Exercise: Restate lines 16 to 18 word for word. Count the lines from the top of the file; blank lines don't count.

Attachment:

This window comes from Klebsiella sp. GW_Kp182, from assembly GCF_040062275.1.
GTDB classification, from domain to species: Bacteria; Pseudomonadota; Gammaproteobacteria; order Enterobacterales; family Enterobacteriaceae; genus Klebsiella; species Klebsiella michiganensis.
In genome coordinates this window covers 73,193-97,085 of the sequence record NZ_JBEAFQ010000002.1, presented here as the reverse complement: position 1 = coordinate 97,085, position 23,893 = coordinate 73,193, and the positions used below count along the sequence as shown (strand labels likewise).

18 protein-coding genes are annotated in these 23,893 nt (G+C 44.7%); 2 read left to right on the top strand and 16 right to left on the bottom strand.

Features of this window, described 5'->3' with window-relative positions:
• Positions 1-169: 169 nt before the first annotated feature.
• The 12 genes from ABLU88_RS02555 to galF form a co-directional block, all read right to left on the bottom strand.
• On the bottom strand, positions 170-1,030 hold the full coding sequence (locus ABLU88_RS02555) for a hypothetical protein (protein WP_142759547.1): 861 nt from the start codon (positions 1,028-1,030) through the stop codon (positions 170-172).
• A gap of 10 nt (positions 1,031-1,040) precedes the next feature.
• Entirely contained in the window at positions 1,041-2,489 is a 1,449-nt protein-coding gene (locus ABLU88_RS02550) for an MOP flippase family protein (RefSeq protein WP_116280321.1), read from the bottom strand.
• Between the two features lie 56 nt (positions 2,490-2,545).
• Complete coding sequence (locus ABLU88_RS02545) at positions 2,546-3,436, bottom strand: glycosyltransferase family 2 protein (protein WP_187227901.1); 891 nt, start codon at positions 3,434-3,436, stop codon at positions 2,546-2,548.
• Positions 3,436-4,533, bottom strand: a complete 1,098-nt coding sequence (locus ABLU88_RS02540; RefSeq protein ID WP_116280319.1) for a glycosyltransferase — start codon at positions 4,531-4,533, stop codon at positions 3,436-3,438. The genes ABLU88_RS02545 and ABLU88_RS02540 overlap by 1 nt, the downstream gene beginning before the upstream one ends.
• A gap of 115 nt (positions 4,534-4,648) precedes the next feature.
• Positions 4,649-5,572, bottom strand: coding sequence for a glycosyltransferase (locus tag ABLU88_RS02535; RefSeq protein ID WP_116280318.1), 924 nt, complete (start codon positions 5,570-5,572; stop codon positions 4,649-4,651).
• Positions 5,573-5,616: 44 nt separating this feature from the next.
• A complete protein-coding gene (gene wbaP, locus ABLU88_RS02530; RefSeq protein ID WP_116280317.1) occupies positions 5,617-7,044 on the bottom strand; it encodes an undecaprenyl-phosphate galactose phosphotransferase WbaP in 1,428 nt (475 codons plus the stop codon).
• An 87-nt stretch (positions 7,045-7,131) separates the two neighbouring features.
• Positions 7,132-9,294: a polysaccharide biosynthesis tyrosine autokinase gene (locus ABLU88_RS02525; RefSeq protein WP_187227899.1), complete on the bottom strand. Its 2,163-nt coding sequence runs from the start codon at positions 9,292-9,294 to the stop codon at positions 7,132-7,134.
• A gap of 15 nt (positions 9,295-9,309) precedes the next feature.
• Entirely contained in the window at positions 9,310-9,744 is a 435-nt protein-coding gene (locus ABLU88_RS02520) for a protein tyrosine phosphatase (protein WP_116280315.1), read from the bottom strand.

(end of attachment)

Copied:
• Positions 5,573-5,616: 44 nt separating this feature from the next.
• A complete protein-coding gene (gene wbaP, locus ABLU88_RS02530; RefSeq protein ID WP_116280317.1) occupies positions 5,617-7,044 on the bottom strand; it encodes an undecaprenyl-phosphate galactose phosphotransferase WbaP in 1,428 nt (475 codons plus the stop codon).
• An 87-nt stretch (positions 7,045-7,131) separates the two neighbouring features.